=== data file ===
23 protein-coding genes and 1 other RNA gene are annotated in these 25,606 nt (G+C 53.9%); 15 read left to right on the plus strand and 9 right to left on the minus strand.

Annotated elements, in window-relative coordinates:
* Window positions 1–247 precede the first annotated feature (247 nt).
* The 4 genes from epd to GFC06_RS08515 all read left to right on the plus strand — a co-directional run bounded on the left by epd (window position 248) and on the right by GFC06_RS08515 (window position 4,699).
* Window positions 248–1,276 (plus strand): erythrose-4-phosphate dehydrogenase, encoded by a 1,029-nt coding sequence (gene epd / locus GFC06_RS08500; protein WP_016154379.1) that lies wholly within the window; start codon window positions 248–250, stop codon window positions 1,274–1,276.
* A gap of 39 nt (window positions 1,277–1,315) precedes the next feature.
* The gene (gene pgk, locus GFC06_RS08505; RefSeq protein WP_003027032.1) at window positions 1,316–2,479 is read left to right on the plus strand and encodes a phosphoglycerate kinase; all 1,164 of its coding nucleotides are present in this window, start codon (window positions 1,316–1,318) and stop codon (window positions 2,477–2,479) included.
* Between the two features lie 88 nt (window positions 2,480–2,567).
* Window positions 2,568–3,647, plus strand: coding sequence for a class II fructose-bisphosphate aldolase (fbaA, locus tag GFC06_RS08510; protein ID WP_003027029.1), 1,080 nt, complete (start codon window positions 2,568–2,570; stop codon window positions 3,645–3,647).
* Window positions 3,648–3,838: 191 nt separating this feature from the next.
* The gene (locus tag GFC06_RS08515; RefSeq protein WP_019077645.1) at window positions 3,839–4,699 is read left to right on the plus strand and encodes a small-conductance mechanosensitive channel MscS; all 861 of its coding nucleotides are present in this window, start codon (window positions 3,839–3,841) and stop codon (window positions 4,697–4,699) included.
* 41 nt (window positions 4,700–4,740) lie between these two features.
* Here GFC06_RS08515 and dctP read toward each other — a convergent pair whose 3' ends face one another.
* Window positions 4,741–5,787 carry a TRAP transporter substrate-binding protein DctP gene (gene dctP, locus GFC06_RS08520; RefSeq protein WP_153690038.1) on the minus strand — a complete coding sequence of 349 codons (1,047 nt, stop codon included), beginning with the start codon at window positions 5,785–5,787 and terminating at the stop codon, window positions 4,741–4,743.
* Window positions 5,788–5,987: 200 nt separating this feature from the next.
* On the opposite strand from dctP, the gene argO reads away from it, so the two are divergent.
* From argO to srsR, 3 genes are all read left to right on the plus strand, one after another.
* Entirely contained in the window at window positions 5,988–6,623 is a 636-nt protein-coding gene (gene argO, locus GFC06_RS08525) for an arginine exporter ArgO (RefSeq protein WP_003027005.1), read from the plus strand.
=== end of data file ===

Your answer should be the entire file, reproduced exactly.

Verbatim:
23 protein-coding genes and 1 other RNA gene are annotated in these 25,606 nt (G+C 53.9%); 15 read left to right on the plus strand and 9 right to left on the minus strand.

Annotated elements, in window-relative coordinates:
* Window positions 1–247 precede the first annotated feature (247 nt).
* The 4 genes from epd to GFC06_RS08515 all read left to right on the plus strand — a co-directional run bounded on the left by epd (window position 248) and on the right by GFC06_RS08515 (window position 4,699).
* Window positions 248–1,276 (plus strand): erythrose-4-phosphate dehydrogenase, encoded by a 1,029-nt coding sequence (gene epd / locus GFC06_RS08500; protein WP_016154379.1) that lies wholly within the window; start codon window positions 248–250, stop codon window positions 1,274–1,276.
* A gap of 39 nt (window positions 1,277–1,315) precedes the next feature.
* The gene (gene pgk, locus GFC06_RS08505; RefSeq protein WP_003027032.1) at window positions 1,316–2,479 is read left to right on the plus strand and encodes a phosphoglycerate kinase; all 1,164 of its coding nucleotides are present in this window, start codon (window positions 1,316–1,318) and stop codon (window positions 2,477–2,479) included.
* Between the two features lie 88 nt (window positions 2,480–2,567).
* Window positions 2,568–3,647, plus strand: coding sequence for a class II fructose-bisphosphate aldolase (fbaA, locus tag GFC06_RS08510; protein ID WP_003027029.1), 1,080 nt, complete (start codon window positions 2,568–2,570; stop codon window positions 3,645–3,647).
* Window positions 3,648–3,838: 191 nt separating this feature from the next.
* The gene (locus tag GFC06_RS08515; RefSeq protein WP_019077645.1) at window positions 3,839–4,699 is read left to right on the plus strand and encodes a small-conductance mechanosensitive channel MscS; all 861 of its coding nucleotides are present in this window, start codon (window positions 3,839–3,841) and stop codon (window positions 4,697–4,699) included.
* 41 nt (window positions 4,700–4,740) lie between these two features.
* Here GFC06_RS08515 and dctP read toward each other — a convergent pair whose 3' ends face one another.
* Window positions 4,741–5,787 carry a TRAP transporter substrate-binding protein DctP gene (gene dctP, locus GFC06_RS08520; RefSeq protein WP_153690038.1) on the minus strand — a complete coding sequence of 349 codons (1,047 nt, stop codon included), beginning with the start codon at window positions 5,785–5,787 and terminating at the stop codon, window positions 4,741–4,743.
* Window positions 5,788–5,987: 200 nt separating this feature from the next.
* On the opposite strand from dctP, the gene argO reads away from it, so the two are divergent.
* From argO to srsR, 3 genes are all read left to right on the plus strand, one after another.
* Entirely contained in the window at window positions 5,988–6,623 is a 636-nt protein-coding gene (gene argO, locus GFC06_RS08525) for an arginine exporter ArgO (RefSeq protein WP_003027005.1), read from the plus strand.